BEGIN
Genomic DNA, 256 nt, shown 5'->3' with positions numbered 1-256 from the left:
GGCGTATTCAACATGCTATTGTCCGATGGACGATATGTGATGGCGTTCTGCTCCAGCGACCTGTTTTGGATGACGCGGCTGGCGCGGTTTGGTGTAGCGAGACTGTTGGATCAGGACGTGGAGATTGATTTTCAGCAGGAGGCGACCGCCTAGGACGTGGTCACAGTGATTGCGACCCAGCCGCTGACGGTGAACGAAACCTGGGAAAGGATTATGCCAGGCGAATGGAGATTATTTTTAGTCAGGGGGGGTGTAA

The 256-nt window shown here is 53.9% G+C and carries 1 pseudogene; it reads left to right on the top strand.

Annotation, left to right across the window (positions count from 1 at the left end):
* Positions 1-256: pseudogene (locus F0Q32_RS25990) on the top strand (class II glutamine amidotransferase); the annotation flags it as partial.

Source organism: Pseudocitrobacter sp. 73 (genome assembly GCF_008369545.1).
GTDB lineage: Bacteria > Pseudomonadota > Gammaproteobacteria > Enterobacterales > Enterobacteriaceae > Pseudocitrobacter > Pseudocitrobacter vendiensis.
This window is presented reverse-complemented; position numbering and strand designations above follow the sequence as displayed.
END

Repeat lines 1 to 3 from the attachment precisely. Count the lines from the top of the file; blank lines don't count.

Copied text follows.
Genomic DNA, 256 nt, shown 5'->3' with positions numbered 1-256 from the left:
GGCGTATTCAACATGCTATTGTCCGATGGACGATATGTGATGGCGTTCTGCTCCAGCGACCTGTTTTGGATGACGCGGCTGGCGCGGTTTGGTGTAGCGAGACTGTTGGATCAGGACGTGGAGATTGATTTTCAGCAGGAGGCGACCGCCTAGGACGTGGTCACAGTGATTGCGACCCAGCCGCTGACGGTGAACGAAACCTGGGAAAGGATTATGCCAGGCGAATGGAGATTATTTTTAGTCAGGGGGGGTGTAA

The 256-nt window shown here is 53.9% G+C and carries 1 pseudogene; it reads left to right on the top strand.